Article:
Originally published in Spinal Network Extra, Fall 1990
by Skip Kaltenheuser
For those safe in front of their televisions, the Ayatollah Khomeini’s June 1989 funeral was surreal theatre, the inflamed masses jumping and hitting themselves in the head, the trampling of zealots into martyrs. For most Americans, being in the midst of that funeral thicket ranked with the worst of nightmares.
For reporter John Hockenberry, covering the event for National Public Radio, it was a dream come true. The Chinook helicopter carrying the press from downtown Tehran dropped him over a mile from the grave. Other reporters took off running while a frustrated Hockenberry sat in his wheelchair surveying a giant, impenetrable field of what looked like cauliflower. Suddenly, six Persians on their way to the funeral figured out Hockenberry was a newsman, picked him up in his chair and carried him toward the maelstrom. They then commandeered an ambulance, loaded Hockenberry and kept the ambulance from being turned over, fending off those who had fainted and were being passed over the crowd.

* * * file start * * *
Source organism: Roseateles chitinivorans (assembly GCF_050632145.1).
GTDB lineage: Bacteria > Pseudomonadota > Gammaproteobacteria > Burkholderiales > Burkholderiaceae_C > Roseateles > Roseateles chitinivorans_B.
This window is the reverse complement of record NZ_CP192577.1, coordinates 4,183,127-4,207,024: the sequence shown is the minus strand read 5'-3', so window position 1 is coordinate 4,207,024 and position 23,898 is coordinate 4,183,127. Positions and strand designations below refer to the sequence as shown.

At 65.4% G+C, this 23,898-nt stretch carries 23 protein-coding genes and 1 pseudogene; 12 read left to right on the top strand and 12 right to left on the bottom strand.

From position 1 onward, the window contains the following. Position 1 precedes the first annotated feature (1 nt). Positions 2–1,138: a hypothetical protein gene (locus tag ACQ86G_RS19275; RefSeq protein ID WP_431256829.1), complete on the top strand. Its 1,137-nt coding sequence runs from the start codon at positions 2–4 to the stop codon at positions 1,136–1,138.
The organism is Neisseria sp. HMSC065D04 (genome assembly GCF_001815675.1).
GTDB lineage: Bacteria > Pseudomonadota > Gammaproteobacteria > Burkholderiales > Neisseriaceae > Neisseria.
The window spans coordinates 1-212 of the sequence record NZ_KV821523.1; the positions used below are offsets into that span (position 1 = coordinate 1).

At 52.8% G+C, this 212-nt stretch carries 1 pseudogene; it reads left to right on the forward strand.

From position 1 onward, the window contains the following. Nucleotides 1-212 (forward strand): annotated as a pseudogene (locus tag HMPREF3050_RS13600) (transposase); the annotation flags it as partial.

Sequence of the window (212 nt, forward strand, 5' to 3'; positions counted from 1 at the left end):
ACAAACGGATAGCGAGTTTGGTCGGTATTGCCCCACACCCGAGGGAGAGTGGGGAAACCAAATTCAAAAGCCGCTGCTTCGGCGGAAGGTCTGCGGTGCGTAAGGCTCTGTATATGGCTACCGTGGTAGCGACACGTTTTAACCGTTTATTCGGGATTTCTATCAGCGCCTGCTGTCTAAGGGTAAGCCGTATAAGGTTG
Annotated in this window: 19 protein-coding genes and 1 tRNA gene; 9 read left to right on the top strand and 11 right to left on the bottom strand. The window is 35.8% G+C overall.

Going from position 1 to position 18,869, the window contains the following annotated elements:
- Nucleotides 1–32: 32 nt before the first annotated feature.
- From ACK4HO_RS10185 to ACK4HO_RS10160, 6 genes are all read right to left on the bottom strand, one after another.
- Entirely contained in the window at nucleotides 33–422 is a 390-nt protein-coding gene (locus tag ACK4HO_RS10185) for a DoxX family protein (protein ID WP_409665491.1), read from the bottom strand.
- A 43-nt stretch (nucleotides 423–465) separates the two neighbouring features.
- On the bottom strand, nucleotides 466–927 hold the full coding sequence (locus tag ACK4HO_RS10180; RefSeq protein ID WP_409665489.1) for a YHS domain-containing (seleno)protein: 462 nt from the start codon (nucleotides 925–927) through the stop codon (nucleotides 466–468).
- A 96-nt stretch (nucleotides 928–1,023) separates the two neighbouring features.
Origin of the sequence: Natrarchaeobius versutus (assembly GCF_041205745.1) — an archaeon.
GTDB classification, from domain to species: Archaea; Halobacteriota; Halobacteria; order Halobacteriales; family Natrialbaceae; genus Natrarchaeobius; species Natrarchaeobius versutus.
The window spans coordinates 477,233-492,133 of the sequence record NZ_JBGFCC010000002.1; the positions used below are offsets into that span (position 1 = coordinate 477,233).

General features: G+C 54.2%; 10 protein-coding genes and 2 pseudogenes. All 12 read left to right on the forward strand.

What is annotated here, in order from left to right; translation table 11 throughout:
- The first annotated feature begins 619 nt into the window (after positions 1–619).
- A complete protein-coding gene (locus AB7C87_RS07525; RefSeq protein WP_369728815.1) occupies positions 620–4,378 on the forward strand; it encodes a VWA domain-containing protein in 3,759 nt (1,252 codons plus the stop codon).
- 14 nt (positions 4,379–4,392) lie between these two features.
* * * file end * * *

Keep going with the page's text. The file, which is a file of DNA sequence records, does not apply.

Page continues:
The pace has changed for Hockenberry. It’s worse. Five days a week, he wheels over the Brooklyn Bridge to Greenwich Village to prepare for his two-hour late-night radio show, Heat, syndicated nationwide on National Public Radio stations.
“The 14-hour days hit me with an energy requirement that is hysterical,” says Hockenberry. But his payoff comes when Heat’s eclectic, improvisational segments generate new perspectives. After a show on the heart, a weary Hockenberry was beaming over a radio conversation between a heart recipient and a heart donor. On another program, it may be Middle Eastern politics followed by an hour of people doing voice improvisations that sound like cartoon animal noises. The show’s experimental style might have ex–boxer George Foreman reading poetry or Hockenberry interviewing wheelchair innovator Ralf Hotchkiss, both in their wheelchairs, in the bowels of the miserably inaccessible New York City subway system. …
Hockenberry isn’t sure to what extent t